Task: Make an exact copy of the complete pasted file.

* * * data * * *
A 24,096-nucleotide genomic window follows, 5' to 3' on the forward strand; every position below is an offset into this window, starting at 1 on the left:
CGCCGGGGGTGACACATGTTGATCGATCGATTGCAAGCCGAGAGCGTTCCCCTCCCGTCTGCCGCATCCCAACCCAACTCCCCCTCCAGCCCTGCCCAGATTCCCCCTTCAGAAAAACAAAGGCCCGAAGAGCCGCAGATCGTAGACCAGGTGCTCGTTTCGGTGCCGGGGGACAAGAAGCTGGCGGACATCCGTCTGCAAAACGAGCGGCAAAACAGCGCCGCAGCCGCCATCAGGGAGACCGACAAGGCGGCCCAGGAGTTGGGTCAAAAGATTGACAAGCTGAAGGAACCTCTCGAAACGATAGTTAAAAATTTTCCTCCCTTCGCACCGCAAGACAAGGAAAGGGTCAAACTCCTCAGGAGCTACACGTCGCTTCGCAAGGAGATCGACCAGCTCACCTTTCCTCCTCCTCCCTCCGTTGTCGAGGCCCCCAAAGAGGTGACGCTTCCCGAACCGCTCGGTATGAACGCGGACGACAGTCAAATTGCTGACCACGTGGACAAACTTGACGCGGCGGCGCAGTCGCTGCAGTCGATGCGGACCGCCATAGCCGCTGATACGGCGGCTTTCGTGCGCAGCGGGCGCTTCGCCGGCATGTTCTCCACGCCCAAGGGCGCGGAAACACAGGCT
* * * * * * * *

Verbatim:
A 24,096-nucleotide genomic window follows, 5' to 3' on the forward strand; every position below is an offset into this window, starting at 1 on the left:
CGCCGGGGGTGACACATGTTGATCGATCGATTGCAAGCCGAGAGCGTTCCCCTCCCGTCTGCCGCATCCCAACCCAACTCCCCCTCCAGCCCTGCCCAGATTCCCCCTTCAGAAAAACAAAGGCCCGAAGAGCCGCAGATCGTAGACCAGGTGCTCGTTTCGGTGCCGGGGGACAAGAAGCTGGCGGACATCCGTCTGCAAAACGAGCGGCAAAACAGCGCCGCAGCCGCCATCAGGGAGACCGACAAGGCGGCCCAGGAGTTGGGTCAAAAGATTGACAAGCTGAAGGAACCTCTCGAAACGATAGTTAAAAATTTTCCTCCCTTCGCACCGCAAGACAAGGAAAGGGTCAAACTCCTCAGGAGCTACACGTCGCTTCGCAAGGAGATCGACCAGCTCACCTTTCCTCCTCCTCCCTCCGTTGTCGAGGCCCCCAAAGAGGTGACGCTTCCCGAACCGCTCGGTATGAACGCGGACGACAGTCAAATTGCTGACCACGTGGACAAACTTGACGCGGCGGCGCAGTCGCTGCAGTCGATGCGGACCGCCATAGCCGCTGATACGGCGGCTTTCGTGCGCAGCGGGCGCTTCGCCGGCATGTTCTCCACGCCCAAGGGCGCGGAAACACAGGCT